Saturday, August 22, 2015

The Birth of a PCB

In many ways I am leaning to both appreciate and hate Proto-Board. I can see where it has it's uses but it sure is kind of hard to work with for a newbie like me on more complex circuits, lol and this is hardly what most would probably call a complex circuit. ;) This kind of thing always looks better on a nice printed PCB board and it makes putting the components onto the board a lot easier too, I realized this when I made the simple two LED flasher circuit that came in the electronics starter kit I bought on eBay as it had a simple small printed PCB board and soldering in the parts following along with the instructions was child's play compared to this ugly mess you see here (above left).


One has to admit that the printed PCB boards are so much nicer, cleaner and professional looking, even knowing where to solder your components onto the board is much easier to determine with all the tracks on the board clearly traced onto the board.

I have to give very special thanks Andrea lannaccone one of my Knight Rider friends on Face Book for doing this very awesome printed PCB for me. Andrea walked me through the simple process of how he creates these very nice printed PCB's.

The drawing of the circuit diagram can be done in applications like EAGLE, (left). Once you have your circuit figured out you then print your design onto a transparency.


Andrea shows the transparency here (left) with the 555 timer I.C. just dropped into it's correct orientation just to check for accuracy in the circuit design. Sometimes two transparencies may be required if there are any areas that may not be completely solid black or may have holes where the printer miss printed, can happen with transparent film from what I understand.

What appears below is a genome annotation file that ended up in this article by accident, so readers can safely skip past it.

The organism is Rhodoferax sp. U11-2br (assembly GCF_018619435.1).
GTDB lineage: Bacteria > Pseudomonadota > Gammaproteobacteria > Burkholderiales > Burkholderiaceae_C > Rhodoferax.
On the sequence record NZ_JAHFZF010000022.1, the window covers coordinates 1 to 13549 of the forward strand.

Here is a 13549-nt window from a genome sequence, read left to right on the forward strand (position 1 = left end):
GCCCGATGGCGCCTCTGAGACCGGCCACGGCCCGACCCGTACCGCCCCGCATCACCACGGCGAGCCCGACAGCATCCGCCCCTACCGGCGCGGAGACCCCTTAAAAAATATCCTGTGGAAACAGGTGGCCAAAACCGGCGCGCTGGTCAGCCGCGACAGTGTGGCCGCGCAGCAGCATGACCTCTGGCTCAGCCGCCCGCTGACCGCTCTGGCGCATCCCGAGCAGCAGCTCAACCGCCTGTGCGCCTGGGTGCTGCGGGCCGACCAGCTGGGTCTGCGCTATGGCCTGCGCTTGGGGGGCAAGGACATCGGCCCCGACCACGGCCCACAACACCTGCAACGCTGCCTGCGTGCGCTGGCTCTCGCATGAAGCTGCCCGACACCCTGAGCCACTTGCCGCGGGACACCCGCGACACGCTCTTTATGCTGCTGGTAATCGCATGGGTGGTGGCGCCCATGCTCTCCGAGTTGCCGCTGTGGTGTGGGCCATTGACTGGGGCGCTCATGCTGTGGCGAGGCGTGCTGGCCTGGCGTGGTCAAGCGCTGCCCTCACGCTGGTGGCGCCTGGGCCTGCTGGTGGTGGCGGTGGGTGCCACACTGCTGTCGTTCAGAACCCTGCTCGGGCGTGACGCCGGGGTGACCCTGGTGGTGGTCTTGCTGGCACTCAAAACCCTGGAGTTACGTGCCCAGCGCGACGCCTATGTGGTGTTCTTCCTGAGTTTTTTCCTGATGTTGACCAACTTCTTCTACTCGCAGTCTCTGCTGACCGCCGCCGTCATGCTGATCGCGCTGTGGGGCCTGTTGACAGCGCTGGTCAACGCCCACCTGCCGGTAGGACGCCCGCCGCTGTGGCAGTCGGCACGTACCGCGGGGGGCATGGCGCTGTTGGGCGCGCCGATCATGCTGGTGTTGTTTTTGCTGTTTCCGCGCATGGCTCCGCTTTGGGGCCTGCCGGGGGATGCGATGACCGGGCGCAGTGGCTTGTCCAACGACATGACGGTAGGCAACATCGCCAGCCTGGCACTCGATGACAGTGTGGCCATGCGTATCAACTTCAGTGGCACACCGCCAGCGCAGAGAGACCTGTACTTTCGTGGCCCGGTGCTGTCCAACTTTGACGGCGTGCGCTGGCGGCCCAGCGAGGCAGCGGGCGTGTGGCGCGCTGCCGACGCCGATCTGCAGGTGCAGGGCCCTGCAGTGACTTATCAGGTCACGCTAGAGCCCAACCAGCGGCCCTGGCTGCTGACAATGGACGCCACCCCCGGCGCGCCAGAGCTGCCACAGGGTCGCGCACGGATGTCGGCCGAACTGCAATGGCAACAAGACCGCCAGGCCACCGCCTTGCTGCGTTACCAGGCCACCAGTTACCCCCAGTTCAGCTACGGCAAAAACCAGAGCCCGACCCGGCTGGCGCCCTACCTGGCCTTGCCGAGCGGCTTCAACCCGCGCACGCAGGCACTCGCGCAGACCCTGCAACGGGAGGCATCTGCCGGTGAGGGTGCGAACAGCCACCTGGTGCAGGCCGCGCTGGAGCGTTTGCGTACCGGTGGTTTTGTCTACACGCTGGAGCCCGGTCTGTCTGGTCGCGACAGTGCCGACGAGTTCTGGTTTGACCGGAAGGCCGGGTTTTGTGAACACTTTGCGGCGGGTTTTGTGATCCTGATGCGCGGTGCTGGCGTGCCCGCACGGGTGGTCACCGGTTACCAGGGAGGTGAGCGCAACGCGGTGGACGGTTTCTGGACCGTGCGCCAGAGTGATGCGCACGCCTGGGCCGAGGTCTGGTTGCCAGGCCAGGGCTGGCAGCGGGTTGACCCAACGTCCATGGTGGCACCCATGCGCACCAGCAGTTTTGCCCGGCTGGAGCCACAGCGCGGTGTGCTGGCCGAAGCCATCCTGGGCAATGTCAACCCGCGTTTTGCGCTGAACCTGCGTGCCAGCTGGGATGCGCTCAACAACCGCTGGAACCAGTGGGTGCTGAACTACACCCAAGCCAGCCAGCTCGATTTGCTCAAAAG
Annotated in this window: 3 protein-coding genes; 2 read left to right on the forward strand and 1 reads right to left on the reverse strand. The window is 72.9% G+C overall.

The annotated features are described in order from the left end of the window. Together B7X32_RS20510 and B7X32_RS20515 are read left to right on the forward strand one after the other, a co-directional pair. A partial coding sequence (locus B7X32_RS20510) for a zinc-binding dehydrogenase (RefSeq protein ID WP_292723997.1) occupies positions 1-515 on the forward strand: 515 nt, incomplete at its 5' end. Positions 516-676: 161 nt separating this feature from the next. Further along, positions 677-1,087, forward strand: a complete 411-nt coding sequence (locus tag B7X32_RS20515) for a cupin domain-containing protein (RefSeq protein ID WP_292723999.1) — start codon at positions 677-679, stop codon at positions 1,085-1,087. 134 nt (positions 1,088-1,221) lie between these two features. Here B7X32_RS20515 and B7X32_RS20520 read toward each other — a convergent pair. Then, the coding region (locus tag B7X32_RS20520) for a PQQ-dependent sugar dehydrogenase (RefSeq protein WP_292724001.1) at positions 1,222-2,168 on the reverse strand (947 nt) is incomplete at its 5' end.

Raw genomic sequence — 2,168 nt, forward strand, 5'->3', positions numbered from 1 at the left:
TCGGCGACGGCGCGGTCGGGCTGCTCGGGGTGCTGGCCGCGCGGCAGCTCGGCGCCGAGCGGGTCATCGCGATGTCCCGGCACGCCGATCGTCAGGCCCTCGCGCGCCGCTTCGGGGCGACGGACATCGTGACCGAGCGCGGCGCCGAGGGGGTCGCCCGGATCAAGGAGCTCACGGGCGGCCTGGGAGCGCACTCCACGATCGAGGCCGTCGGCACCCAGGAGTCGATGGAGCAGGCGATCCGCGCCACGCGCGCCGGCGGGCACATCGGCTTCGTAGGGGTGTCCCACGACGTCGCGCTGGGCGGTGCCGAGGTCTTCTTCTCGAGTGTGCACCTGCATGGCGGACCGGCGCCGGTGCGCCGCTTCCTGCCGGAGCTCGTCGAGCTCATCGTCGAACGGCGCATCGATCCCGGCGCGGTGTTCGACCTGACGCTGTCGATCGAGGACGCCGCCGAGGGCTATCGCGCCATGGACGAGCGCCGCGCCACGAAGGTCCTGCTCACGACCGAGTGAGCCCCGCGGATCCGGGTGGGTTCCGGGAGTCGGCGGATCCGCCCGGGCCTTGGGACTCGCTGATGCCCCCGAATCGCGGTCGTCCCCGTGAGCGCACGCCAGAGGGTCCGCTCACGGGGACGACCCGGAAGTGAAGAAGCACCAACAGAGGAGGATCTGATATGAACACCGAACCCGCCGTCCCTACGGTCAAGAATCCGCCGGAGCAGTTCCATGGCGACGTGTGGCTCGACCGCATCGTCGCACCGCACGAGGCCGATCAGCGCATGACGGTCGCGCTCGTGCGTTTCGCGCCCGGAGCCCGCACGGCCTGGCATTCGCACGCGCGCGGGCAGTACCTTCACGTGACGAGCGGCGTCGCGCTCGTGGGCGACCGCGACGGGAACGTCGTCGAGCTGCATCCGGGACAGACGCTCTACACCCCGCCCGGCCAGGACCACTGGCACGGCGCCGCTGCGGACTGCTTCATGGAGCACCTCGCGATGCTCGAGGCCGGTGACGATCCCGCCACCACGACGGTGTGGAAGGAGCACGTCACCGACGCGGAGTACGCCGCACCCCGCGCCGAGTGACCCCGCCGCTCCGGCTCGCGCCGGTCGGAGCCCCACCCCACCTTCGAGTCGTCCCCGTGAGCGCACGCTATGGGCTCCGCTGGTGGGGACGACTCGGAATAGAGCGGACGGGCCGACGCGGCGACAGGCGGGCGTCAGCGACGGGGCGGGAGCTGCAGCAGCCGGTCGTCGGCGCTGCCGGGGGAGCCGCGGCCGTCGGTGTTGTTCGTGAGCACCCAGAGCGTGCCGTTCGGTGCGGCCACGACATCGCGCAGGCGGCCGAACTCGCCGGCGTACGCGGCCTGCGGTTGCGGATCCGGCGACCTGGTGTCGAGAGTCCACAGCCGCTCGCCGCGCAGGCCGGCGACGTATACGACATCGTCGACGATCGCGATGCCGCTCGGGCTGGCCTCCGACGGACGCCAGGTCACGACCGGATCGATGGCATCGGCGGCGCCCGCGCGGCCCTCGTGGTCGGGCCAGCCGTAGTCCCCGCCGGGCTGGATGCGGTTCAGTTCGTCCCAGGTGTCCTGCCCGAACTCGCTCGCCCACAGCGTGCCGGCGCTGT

Next the transparency is placed over top of the Copper coated PCB board, some people use a picture frame with glass to hold the film firmly against the PCB. Andrea uses a product called "Presensibilzed" which is a PCB board with a special Photo resist ink printed over top of the copper coating on the PCB. The transparency will mask the areas of the board that are to be kept.


The PCB is them blasted with Black Light in a dark room for a certain amount of time. 
Next you have to wash off the excess Photoresist with a solution of water and Caustic Soda.
 The next stage is the Etching Bath which will remove all of the areas affected by the Black Light (lower left).

What comes out of the etching solution after all the unwanted Copper has been etched away is your final beautifully printed PCB board (lower right). From this point all that is needed to be done is drill in your holes with a fine drill bit for your components, solder them carefully into place and then you are done, out side of giving it a test run ;)